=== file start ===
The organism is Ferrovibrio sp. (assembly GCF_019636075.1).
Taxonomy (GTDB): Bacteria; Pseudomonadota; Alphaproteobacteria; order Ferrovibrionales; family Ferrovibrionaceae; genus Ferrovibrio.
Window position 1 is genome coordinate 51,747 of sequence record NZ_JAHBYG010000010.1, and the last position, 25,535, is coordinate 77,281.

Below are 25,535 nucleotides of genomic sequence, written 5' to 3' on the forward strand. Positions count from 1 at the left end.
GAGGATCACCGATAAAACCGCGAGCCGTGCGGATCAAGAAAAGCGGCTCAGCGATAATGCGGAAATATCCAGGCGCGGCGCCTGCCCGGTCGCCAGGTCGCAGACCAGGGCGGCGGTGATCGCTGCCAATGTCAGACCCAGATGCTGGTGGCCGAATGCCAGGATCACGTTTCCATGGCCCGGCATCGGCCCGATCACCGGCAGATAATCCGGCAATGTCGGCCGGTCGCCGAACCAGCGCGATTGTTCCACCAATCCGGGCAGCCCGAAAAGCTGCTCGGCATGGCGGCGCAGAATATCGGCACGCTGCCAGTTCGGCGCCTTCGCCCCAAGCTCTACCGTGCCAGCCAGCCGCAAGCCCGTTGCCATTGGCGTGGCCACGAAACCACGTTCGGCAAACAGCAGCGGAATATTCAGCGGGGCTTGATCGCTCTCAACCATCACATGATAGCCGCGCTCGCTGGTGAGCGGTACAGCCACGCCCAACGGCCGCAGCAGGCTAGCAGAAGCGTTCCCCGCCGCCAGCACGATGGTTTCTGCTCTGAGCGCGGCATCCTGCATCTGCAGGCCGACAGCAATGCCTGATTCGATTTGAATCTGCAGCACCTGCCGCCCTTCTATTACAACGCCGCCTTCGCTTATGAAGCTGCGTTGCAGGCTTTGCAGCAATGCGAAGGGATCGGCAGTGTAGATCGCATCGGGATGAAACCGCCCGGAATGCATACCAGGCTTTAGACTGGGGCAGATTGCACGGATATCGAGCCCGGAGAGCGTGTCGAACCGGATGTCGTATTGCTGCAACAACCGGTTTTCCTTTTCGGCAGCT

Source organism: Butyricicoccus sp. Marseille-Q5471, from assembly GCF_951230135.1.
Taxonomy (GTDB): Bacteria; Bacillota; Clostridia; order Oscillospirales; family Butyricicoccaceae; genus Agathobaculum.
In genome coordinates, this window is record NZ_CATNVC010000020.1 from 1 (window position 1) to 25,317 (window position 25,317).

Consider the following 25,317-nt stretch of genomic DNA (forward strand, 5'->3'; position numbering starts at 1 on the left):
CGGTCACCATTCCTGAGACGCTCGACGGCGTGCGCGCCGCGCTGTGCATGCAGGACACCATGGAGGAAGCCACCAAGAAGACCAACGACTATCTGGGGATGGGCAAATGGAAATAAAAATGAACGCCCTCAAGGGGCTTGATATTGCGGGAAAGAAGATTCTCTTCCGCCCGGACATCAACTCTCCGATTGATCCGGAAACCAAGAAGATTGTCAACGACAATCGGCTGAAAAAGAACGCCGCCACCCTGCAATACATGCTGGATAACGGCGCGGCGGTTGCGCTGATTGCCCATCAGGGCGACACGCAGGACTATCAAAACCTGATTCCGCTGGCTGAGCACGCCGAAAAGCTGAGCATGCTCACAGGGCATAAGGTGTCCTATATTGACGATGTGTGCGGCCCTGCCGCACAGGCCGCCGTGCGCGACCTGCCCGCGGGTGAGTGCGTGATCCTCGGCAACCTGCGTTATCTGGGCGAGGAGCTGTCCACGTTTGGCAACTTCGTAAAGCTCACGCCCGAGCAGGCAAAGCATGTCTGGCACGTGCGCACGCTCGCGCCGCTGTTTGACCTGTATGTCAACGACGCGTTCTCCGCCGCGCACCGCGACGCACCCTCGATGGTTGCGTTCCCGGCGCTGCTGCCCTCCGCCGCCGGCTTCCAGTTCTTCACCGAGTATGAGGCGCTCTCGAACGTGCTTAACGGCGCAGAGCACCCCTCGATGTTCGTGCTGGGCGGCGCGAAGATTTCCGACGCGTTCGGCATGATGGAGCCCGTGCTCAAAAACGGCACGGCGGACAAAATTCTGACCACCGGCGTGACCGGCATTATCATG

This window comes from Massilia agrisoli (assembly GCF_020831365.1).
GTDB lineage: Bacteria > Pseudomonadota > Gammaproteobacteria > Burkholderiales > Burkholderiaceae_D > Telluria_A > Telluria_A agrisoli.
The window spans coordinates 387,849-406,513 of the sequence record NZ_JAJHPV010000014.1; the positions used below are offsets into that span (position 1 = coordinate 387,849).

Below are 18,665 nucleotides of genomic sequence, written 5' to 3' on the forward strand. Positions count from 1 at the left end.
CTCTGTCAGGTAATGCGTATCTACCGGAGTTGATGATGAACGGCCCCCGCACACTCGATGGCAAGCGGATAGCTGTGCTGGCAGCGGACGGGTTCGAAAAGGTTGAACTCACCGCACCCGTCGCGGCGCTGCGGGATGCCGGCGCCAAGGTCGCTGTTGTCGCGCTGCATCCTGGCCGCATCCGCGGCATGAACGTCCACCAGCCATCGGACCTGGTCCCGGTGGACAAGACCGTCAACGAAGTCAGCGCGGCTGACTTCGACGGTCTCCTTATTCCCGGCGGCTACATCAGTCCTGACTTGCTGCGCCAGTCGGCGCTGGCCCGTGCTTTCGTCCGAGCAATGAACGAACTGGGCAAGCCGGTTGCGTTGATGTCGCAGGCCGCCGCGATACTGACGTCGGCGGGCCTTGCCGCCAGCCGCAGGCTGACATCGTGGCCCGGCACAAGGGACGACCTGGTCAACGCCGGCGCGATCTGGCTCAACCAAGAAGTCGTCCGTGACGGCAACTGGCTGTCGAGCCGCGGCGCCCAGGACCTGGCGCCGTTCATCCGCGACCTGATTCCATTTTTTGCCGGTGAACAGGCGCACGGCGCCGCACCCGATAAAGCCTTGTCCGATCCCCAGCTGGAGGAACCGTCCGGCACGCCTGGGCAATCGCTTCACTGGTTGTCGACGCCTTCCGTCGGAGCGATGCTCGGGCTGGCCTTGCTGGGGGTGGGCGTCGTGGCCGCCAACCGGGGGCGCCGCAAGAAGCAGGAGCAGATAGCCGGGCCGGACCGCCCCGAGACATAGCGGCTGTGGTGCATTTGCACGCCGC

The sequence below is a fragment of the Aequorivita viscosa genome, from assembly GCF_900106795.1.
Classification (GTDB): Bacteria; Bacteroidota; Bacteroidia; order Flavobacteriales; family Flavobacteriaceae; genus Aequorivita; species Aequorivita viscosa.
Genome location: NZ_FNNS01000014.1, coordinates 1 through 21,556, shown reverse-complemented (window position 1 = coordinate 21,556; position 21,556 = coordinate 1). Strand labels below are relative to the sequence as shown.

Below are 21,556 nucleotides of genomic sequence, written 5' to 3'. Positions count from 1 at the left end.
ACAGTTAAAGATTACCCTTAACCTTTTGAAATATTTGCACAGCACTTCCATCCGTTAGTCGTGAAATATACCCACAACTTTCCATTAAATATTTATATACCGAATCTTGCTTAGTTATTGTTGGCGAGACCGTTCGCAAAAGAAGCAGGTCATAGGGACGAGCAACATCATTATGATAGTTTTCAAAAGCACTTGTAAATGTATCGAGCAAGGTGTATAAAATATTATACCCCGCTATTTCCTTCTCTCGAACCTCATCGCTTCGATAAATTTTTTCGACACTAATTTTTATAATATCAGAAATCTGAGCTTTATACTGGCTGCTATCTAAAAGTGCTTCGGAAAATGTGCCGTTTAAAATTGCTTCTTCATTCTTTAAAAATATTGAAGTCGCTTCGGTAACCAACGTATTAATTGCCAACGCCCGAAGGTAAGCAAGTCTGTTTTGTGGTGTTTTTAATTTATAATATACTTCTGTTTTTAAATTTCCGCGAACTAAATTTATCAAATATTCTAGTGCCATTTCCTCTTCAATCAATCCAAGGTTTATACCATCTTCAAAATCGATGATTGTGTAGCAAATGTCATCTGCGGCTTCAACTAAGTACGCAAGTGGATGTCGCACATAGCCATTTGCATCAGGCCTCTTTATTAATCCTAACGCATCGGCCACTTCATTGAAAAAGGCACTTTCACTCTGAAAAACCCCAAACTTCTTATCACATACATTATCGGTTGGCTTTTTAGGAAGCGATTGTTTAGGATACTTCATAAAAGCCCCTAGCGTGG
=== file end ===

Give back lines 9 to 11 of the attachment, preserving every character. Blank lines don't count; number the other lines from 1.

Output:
Consider the following 25,317-nt stretch of genomic DNA (forward strand, 5'->3'; position numbering starts at 1 on the left):
CGGTCACCATTCCTGAGACGCTCGACGGCGTGCGCGCCGCGCTGTGCATGCAGGACACCATGGAGGAAGCCACCAAGAAGACCAACGACTATCTGGGGATGGGCAAATGGAAATAAAAATGAACGCCCTCAAGGGGCTTGATATTGCGGGAAAGAAGATTCTCTTCCGCCCGGACATCAACTCTCCGATTGATCCGGAAACCAAGAAGATTGTCAACGACAATCGGCTGAAAAAGAACGCCGCCACCCTGCAATACATGCTGGATAACGGCGCGGCGGTTGCGCTGATTGCCCATCAGGGCGACACGCAGGACTATCAAAACCTGATTCCGCTGGCTGAGCACGCCGAAAAGCTGAGCATGCTCACAGGGCATAAGGTGTCCTATATTGACGATGTGTGCGGCCCTGCCGCACAGGCCGCCGTGCGCGACCTGCCCGCGGGTGAGTGCGTGATCCTCGGCAACCTGCGTTATCTGGGCGAGGAGCTGTCCACGTTTGGCAACTTCGTAAAGCTCACGCCCGAGCAGGCAAAGCATGTCTGGCACGTGCGCACGCTCGCGCCGCTGTTTGACCTGTATGTCAACGACGCGTTCTCCGCCGCGCACCGCGACGCACCCTCGATGGTTGCGTTCCCGGCGCTGCTGCCCTCCGCCGCCGGCTTCCAGTTCTTCACCGAGTATGAGGCGCTCTCGAACGTGCTTAACGGCGCAGAGCACCCCTCGATGTTCGTGCTGGGCGGCGCGAAGATTTCCGACGCGTTCGGCATGATGGAGCCCGTGCTCAAAAACGGCACGGCGGACAAAATTCTGACCACCGGCGTGACCGGCATTATCATG

This window comes from Massilia agrisoli (assembly GCF_020831365.1).